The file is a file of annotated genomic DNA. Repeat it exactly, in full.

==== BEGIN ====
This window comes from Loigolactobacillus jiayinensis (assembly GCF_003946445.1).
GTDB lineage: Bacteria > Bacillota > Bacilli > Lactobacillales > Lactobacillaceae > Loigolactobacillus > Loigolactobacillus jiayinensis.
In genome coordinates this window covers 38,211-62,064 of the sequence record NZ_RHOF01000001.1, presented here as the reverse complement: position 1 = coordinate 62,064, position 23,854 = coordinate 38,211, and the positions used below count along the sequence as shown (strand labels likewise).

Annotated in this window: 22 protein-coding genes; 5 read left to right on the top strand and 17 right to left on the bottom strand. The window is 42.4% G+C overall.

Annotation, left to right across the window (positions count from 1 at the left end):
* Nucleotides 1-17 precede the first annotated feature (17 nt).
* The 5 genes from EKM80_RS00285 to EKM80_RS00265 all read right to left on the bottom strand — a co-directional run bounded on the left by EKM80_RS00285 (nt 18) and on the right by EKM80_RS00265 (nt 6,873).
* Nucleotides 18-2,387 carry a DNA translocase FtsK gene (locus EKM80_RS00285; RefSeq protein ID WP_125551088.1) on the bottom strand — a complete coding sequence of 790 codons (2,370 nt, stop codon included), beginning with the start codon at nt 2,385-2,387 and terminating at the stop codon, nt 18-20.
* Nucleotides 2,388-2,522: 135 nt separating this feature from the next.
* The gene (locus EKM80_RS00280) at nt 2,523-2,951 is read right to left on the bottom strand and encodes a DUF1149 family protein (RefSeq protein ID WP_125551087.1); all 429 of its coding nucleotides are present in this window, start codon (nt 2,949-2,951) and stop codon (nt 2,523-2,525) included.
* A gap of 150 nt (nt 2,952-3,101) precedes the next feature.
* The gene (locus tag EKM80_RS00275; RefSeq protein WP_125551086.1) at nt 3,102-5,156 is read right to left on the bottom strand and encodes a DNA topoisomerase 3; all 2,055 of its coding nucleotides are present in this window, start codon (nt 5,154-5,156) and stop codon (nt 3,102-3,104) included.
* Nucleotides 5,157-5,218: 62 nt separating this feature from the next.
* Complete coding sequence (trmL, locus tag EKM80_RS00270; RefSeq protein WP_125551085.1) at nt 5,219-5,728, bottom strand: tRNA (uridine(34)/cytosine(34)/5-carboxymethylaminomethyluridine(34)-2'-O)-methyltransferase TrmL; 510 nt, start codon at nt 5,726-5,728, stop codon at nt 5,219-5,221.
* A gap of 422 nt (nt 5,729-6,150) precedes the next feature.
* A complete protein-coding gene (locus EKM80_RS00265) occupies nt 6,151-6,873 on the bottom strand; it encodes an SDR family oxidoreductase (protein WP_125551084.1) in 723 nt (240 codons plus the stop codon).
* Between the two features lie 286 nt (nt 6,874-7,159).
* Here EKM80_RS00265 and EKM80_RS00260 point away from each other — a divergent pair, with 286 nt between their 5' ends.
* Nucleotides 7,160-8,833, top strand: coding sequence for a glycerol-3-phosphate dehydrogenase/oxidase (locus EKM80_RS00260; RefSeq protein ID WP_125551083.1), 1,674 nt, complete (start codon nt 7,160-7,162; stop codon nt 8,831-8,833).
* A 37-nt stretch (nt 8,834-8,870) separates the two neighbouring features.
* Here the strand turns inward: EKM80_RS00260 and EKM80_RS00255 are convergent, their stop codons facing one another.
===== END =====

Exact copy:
This window comes from Loigolactobacillus jiayinensis (assembly GCF_003946445.1).
GTDB lineage: Bacteria > Bacillota > Bacilli > Lactobacillales > Lactobacillaceae > Loigolactobacillus > Loigolactobacillus jiayinensis.
In genome coordinates this window covers 38,211-62,064 of the sequence record NZ_RHOF01000001.1, presented here as the reverse complement: position 1 = coordinate 62,064, position 23,854 = coordinate 38,211, and the positions used below count along the sequence as shown (strand labels likewise).

Annotated in this window: 22 protein-coding genes; 5 read left to right on the top strand and 17 right to left on the bottom strand. The window is 42.4% G+C overall.

Annotation, left to right across the window (positions count from 1 at the left end):
* Nucleotides 1-17 precede the first annotated feature (17 nt).
* The 5 genes from EKM80_RS00285 to EKM80_RS00265 all read right to left on the bottom strand — a co-directional run bounded on the left by EKM80_RS00285 (nt 18) and on the right by EKM80_RS00265 (nt 6,873).
* Nucleotides 18-2,387 carry a DNA translocase FtsK gene (locus EKM80_RS00285; RefSeq protein ID WP_125551088.1) on the bottom strand — a complete coding sequence of 790 codons (2,370 nt, stop codon included), beginning with the start codon at nt 2,385-2,387 and terminating at the stop codon, nt 18-20.
* Nucleotides 2,388-2,522: 135 nt separating this feature from the next.
* The gene (locus EKM80_RS00280) at nt 2,523-2,951 is read right to left on the bottom strand and encodes a DUF1149 family protein (RefSeq protein ID WP_125551087.1); all 429 of its coding nucleotides are present in this window, start codon (nt 2,949-2,951) and stop codon (nt 2,523-2,525) included.
* A gap of 150 nt (nt 2,952-3,101) precedes the next feature.
* The gene (locus tag EKM80_RS00275; RefSeq protein WP_125551086.1) at nt 3,102-5,156 is read right to left on the bottom strand and encodes a DNA topoisomerase 3; all 2,055 of its coding nucleotides are present in this window, start codon (nt 5,154-5,156) and stop codon (nt 3,102-3,104) included.
* Nucleotides 5,157-5,218: 62 nt separating this feature from the next.
* Complete coding sequence (trmL, locus tag EKM80_RS00270; RefSeq protein WP_125551085.1) at nt 5,219-5,728, bottom strand: tRNA (uridine(34)/cytosine(34)/5-carboxymethylaminomethyluridine(34)-2'-O)-methyltransferase TrmL; 510 nt, start codon at nt 5,726-5,728, stop codon at nt 5,219-5,221.
* A gap of 422 nt (nt 5,729-6,150) precedes the next feature.
* A complete protein-coding gene (locus EKM80_RS00265) occupies nt 6,151-6,873 on the bottom strand; it encodes an SDR family oxidoreductase (protein WP_125551084.1) in 723 nt (240 codons plus the stop codon).
* Between the two features lie 286 nt (nt 6,874-7,159).
* Here EKM80_RS00265 and EKM80_RS00260 point away from each other — a divergent pair, with 286 nt between their 5' ends.
* Nucleotides 7,160-8,833, top strand: coding sequence for a glycerol-3-phosphate dehydrogenase/oxidase (locus EKM80_RS00260; RefSeq protein ID WP_125551083.1), 1,674 nt, complete (start codon nt 7,160-7,162; stop codon nt 8,831-8,833).
* A 37-nt stretch (nt 8,834-8,870) separates the two neighbouring features.
* Here the strand turns inward: EKM80_RS00260 and EKM80_RS00255 are convergent, their stop codons facing one another.